A launch spot does this by showing how people's ideas and passions can be translated for the web, while two short films tell the stories of celebrity Squarespace users—the climber Alex Honnold and the musician St. Lucia.

    "With Squarespace 7, it was like starting with a blank canvas. That was a good creative seed for the launch film," said Squarespace chief creative officer David Lee. "We also have a very eclectic and fantastic set of personalities and brands that utilize Squarespace. We wanted to wrap all that up into a concise campaign."



    COPYWRITING: The 65-second launch spot shows writers, photographers, artists, hat designers, musicians and more practicing their craft in real life, and juxtaposes that with how they might design their websites—in the process showing off the software's creative tools. There is no dialogue.

    On-screen copy at the end says: "Introducing Squarespace 7. Start here. Go anywhere."

    The focus is partly on the technology and partly on the people. "The thread I often think of is: How is technology more human, and less techy?" said Duffy, who served as executive creative director.

    The Honnold and St. Lucia spots are mini documentaries with their subjects speaking in voiceover and footage of them in action. Both use to Squarespace to speak for themselves, countering what the media might say about them.

    They're different people, "but Squarespace is perfect for both of them," said creative director Jonathan Emmerling "in the sense that everybody wants to have great design, but not everybody knows how to achieve it. Squarespace helps close that gap."



    ART DIRECTION: The launch film is very much about framing set pieces of action. The camera remains still in almost every shot, often looking down from above, with only the occasional subtle zoom in or out. Visually, it's clean and simple, but not overly rigid—the vignettes flow freely enough to imply a great range of possibilities for the user.

    The carefully considered use of white space is reminiscent of how Google brings web pages to life in its ads—perhaps not surprisingly, as Duffy has directed a lot of Google work, including the famous "Parisian Love" spot. Here, online and offline seamlessly mix together, implying that you really can show the world the real you with a Squarespace website.

    TALENT: Honnold and St. Lucia were chosen from what Lee said are a great number of brands and celebrities that use the platform. They won't be the only two—Squarespace is planning more such spots.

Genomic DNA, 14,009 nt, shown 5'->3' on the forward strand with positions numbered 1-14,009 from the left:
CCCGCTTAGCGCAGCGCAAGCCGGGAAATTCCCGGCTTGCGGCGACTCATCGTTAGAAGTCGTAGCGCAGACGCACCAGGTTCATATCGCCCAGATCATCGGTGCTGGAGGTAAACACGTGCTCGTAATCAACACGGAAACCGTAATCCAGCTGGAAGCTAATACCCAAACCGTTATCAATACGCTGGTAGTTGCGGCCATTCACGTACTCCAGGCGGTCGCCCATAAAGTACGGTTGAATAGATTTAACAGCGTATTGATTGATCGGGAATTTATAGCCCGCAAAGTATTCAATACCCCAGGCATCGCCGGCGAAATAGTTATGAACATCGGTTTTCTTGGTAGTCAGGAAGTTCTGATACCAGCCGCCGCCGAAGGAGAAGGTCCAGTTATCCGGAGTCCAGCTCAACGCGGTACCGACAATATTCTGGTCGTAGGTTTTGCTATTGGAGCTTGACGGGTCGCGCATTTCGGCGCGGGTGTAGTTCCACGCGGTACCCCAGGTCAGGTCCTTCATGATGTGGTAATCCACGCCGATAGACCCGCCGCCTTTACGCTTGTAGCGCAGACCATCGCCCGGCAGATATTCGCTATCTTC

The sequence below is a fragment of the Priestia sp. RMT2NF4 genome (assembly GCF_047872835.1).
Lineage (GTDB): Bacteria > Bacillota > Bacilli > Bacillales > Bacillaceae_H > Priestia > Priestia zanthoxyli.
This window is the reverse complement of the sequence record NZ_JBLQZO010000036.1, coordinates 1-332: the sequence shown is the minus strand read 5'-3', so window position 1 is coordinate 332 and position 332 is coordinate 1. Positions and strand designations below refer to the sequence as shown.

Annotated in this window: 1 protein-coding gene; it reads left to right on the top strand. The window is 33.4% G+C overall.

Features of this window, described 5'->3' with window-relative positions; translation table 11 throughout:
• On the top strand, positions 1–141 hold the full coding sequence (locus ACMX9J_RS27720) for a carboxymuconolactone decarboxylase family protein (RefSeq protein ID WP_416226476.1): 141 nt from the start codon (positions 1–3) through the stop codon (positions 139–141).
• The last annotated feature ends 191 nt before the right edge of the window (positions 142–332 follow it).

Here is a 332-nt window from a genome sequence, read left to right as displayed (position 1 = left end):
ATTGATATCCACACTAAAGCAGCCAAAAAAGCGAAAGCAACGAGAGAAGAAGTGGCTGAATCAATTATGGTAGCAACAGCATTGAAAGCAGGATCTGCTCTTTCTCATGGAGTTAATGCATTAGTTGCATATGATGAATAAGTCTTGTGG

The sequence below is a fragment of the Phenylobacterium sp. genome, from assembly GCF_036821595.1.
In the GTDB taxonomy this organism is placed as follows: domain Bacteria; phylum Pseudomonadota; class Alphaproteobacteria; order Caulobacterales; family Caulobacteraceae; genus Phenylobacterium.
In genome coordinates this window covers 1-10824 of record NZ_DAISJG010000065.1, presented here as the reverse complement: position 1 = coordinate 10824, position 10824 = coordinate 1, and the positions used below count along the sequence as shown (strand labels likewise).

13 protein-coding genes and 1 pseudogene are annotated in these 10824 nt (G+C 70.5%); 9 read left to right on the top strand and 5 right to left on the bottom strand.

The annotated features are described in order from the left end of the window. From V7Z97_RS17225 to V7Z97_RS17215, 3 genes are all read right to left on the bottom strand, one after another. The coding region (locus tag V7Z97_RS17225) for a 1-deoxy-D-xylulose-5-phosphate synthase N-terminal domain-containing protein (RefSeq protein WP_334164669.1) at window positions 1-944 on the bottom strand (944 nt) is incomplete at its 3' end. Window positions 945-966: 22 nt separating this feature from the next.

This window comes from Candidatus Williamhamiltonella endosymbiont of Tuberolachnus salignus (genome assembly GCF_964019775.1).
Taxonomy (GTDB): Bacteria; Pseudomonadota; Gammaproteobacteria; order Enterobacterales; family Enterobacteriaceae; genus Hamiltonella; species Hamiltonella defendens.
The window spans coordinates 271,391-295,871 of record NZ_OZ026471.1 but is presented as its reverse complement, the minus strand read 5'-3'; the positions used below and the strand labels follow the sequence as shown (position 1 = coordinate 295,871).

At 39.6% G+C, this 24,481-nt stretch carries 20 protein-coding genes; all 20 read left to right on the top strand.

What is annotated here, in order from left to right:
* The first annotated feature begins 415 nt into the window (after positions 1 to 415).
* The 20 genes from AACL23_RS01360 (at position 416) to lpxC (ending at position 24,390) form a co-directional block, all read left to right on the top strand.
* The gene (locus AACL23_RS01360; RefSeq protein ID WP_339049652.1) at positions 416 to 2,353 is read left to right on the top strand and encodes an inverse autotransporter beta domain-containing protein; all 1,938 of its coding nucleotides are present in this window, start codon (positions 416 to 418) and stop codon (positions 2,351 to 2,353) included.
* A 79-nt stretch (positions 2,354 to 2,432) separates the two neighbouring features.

"We have a very, very deep bench," Lee said. "We pick people who we feel have an interesting story. And it can't just be about their website. We try to curate a set of collaborators to tell very different stories."

    MEDIA: The online spots are being cut into :30s and :15s for broadcast and will air during the World Series. The Honnold spot will also likely run in cinemas.

    THE SPOTS:

    CREDITS
    Client: Squarespace
    Chief Creative Officer: David Lee
    EP: Richard Minkoff

    "Squarespace 7: Start here. Go anywhere."

    Agency: SpecialGuest
    EP: Cheri Anderson
    ECD: Aaron Duffy
    CD: Jonathan Emmerling
    Art Director: Jesse Packer
    Producer: Barry Gilbert
    Lead Compositor/Animator: Gerald Mark Soto
    Additional Compositor: Lu Liu
    Editor: John McSwain
    Sound Design and Audio: Color, NY
    Original Music: "It's All the Same" by MPSO
    Color Grading: Ricart & Co

    Production Company: 1stAveMachine
    EP: Sam Penfield
    Co-Directors: Jonathan Emmerling and Karim Charlebois-Zariffa
    Director of Photography: Zak Mulligan
    Live Action Producer: Garrett Fennelly
    Production Designer: Alexandra Schaller

    "Squarespace Presents: St. Lucia"

    Agency: SpecialGuest
    EP: Cheri Anderson
    ECD: Aaron Duffy
    CD: Jonathan Emmerling
    Art Director: Jesse Packer
    Producer: Barry Gilbert
    Editor: John McSwain
    Sound Design and Audio: Color, NY
    Original Music: "Elevate" by St. Lucia
    Color Grading: Ricart & Co

    Production Company: 1stAveMachine
    EP: Sam Penfield
    Director: Jonathan Emmerling
    Director of Photography: Tucker Bliss
    Live Action Producer: Garrett Fennelly
    Production Designer: Adam Pruitt
    Wardrobe: Becky Vanderway

    "Squarespace Presents: Alex Honnold"

    Agency: SpecialGuest
    EPs: Cheri Anderson, Sam Penfield
    ECD: Aaron Duffy
    CD: Jonathan Emmerling
    Post Producer: Barry Gilbert
    Live Action Producer: Garrett Fennelly
    Editor: John McSwain
    Additional Editor: Chelsey Blackmon
    Sound Design and Audio: Color, NY
    Original Music: "Daybreak" by Panam
    Color Grading: Ricart & Co

    Production Company: RXR
    Director/Photographer: Jimmy Chin
    Consulting Director: Jonathan Emmerling
    DP: Dirk Collins
    Camera Operator: Robert Frost
    Line Producer: Shannon Ethridge


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    A lavish celebrity fragrance spot. A six-hour preroll ad. A great pop-up store stunt. An ad remake with some crazy stunt driving. And a hilarious spot about the most nondescript product imaginable.

    Those are your choices for the week's best ad. Check them out and vote below!


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    Rob Lowe keeps sinking in DirecTV's campaign.

    Having already been introduced to Creepy Rob Lowe and Less Attractive Rob Lowe, now we get to meet Painfully Awkward Rob Lowe. Like his fellow lesser Rob Lowes, Painfully Awkward Rob Lowe has cable instead of DirecTV—which obviously explains the fanny pack, hiked-up pleated khakis, lisp, agoraphobia and weirdly winged hair.

    "Don't be like this me," suave Hollywood actor Rob Lowe says at the end, leaving his ungainly doppelgänger cringing at a urinal.